On a summer afternoon, I stand on the rotting wood of the local park’s bench. Sweat clings to my clothes, but I do not run away to the cool shade of the surrounding maple trees.
I stand tall, a crown of flowers and tree twigs on my head. I am the ruler of this place and, therefore, have a duty to uphold. Heat or no heat, I can not leave this place. It is under my protection. Mine and one others’.
My little brother kneels before me, head bowed as I tap his shoulders with a sword fashioned from a maple’s stick. “I dub you, Sir Monty,” I say. “Protector of the realm.”
My brother stands and I give him the sword. Together, we stand side by side, guarding our home from wailing sirens and slobbering hellhounds.
But then, a darkness shadows our kingdom. I look out into the distance, my heart plummeting as I see a set of tough horns and leathery wings.
“‘Tis a dragon, my lord!” Sir Monty calls. He readies his sword, standing protectively in front of me. “Run! I will protect you and our land.”
A lesser king would do as told. He’d run away, taking advantage of the valiant knight’s sacrifice. I am not a lesser king.
Picking a sword up from the ground at my feet, I place my hand on Sir Monty’s shoulder. “Together,” I tell him. “For the honor of our kingdom.”
Together, we stand our ground. The dragon draws near, feet shaking the ground. I lift my sword above my head, shouting a booming battle cry before rushing towards the dangerous creature.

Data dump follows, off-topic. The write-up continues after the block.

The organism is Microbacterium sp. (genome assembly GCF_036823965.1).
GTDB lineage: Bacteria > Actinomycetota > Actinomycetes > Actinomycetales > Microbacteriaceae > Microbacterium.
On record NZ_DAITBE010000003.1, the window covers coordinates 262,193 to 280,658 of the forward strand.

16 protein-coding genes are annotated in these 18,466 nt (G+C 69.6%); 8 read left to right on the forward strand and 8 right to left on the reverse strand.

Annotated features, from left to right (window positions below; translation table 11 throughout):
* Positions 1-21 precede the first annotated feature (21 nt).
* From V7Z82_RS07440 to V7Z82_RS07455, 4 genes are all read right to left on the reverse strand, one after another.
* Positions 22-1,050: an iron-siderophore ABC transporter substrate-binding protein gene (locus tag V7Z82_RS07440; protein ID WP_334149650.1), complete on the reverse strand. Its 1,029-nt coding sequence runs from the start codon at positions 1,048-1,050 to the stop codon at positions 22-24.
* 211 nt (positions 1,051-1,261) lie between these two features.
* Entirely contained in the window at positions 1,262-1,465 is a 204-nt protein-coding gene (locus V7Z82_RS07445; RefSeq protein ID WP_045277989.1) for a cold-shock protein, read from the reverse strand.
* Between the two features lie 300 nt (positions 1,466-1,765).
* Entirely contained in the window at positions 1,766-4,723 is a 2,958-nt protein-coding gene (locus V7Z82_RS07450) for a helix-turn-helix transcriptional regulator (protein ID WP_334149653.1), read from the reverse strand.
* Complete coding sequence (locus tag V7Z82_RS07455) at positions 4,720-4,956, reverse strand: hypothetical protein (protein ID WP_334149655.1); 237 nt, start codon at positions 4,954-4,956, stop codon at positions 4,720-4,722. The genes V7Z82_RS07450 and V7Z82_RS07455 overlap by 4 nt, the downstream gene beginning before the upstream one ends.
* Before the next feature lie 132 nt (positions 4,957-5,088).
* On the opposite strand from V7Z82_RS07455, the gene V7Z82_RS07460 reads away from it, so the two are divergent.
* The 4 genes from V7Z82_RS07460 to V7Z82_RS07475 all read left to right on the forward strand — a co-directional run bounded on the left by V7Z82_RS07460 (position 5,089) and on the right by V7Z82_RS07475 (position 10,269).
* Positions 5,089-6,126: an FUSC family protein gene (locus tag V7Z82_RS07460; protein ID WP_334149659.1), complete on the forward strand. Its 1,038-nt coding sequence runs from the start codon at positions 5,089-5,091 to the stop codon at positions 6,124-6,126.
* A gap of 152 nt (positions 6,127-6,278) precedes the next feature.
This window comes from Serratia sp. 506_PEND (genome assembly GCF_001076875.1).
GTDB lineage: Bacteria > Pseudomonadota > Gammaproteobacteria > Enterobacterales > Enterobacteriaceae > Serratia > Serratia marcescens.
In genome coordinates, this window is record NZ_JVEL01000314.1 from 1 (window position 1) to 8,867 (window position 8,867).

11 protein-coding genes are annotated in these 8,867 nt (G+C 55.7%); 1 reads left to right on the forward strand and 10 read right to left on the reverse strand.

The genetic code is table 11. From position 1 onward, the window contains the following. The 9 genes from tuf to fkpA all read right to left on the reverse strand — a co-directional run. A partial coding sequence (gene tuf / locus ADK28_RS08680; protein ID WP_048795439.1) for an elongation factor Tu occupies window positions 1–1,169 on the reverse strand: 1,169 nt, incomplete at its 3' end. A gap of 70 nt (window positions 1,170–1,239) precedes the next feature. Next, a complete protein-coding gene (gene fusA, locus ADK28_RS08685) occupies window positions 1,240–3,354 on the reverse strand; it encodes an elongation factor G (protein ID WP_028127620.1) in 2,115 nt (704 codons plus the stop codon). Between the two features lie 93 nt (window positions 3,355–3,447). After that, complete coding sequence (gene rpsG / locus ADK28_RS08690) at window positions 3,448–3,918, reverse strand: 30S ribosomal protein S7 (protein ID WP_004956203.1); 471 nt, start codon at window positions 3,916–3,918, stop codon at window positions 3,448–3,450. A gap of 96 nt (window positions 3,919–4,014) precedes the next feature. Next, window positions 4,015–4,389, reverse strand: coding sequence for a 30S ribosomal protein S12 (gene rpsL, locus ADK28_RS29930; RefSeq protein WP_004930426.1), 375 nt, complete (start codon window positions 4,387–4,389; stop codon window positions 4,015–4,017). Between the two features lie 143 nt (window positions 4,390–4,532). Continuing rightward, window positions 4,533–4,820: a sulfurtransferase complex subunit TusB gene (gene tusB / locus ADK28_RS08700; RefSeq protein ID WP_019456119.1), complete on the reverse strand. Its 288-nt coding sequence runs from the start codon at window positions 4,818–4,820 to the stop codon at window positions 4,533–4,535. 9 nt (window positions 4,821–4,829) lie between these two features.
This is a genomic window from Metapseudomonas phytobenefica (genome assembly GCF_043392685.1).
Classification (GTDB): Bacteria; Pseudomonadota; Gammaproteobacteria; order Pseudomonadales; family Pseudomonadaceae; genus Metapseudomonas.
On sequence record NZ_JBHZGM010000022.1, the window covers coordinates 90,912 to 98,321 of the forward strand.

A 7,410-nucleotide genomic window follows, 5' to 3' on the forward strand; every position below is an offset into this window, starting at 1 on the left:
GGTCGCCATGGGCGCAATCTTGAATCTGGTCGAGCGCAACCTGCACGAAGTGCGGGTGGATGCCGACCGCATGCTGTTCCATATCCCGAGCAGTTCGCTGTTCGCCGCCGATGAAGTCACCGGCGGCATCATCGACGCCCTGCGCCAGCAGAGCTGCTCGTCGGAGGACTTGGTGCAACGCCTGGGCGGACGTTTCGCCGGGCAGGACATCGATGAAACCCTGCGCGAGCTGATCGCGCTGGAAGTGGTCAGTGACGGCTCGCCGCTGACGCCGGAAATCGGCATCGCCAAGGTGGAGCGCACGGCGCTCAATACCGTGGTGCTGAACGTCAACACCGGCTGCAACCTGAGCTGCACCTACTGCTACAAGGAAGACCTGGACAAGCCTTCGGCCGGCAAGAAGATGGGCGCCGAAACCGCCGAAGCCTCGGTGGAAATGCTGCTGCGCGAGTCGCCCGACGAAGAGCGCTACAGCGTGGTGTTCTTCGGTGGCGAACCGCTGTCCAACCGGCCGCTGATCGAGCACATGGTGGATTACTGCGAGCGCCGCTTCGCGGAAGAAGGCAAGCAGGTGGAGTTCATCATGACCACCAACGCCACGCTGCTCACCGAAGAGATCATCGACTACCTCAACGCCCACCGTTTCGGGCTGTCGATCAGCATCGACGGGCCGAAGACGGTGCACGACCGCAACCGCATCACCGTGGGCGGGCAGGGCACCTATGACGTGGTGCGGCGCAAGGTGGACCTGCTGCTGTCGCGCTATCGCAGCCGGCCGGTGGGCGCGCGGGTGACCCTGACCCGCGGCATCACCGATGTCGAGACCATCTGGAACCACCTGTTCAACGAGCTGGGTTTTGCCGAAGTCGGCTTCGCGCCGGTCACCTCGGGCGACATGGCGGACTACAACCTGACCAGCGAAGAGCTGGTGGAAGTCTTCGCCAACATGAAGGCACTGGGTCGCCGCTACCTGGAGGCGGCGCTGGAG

Sir Monty follows and we strike low on the dragon’s body, smacking its ankles and wicked tail. We’ve almost taken down the beast when a sharp claw grabs me by the back of my cloak.
“Okay, you two,” the dragon speaks. “You’ve had you’re fun. We have to go home.”
My face falls and the illusion of my imagination vanishes. The dragon disappears, replaced by my mother. Sir Monty is now my little brother again, a stick in his hand instead of a sword.
“But, maaa! We have to defend the kingdom,” I try to explain. My mother only laughs. “Great rulers need to eat lunch,” she tells me. “Besides, you and your brother can take back the kingdom tomorrow.”
I pout, lip sticking out. It doesn’t sway my mother. She takes mine and my brother’s hands, dragging us towards the parking lot. I look over my shoulder at the park slowly vanishing behind me. “I’ll be back,” I promise. “A good king never leaves his home.”
When some people think of a kingdom, they think of vast lands filled with villages and towering castles. But not me.
Even now, as an old man with a hunched back and missing teeth, I think of my youth. I think of the park.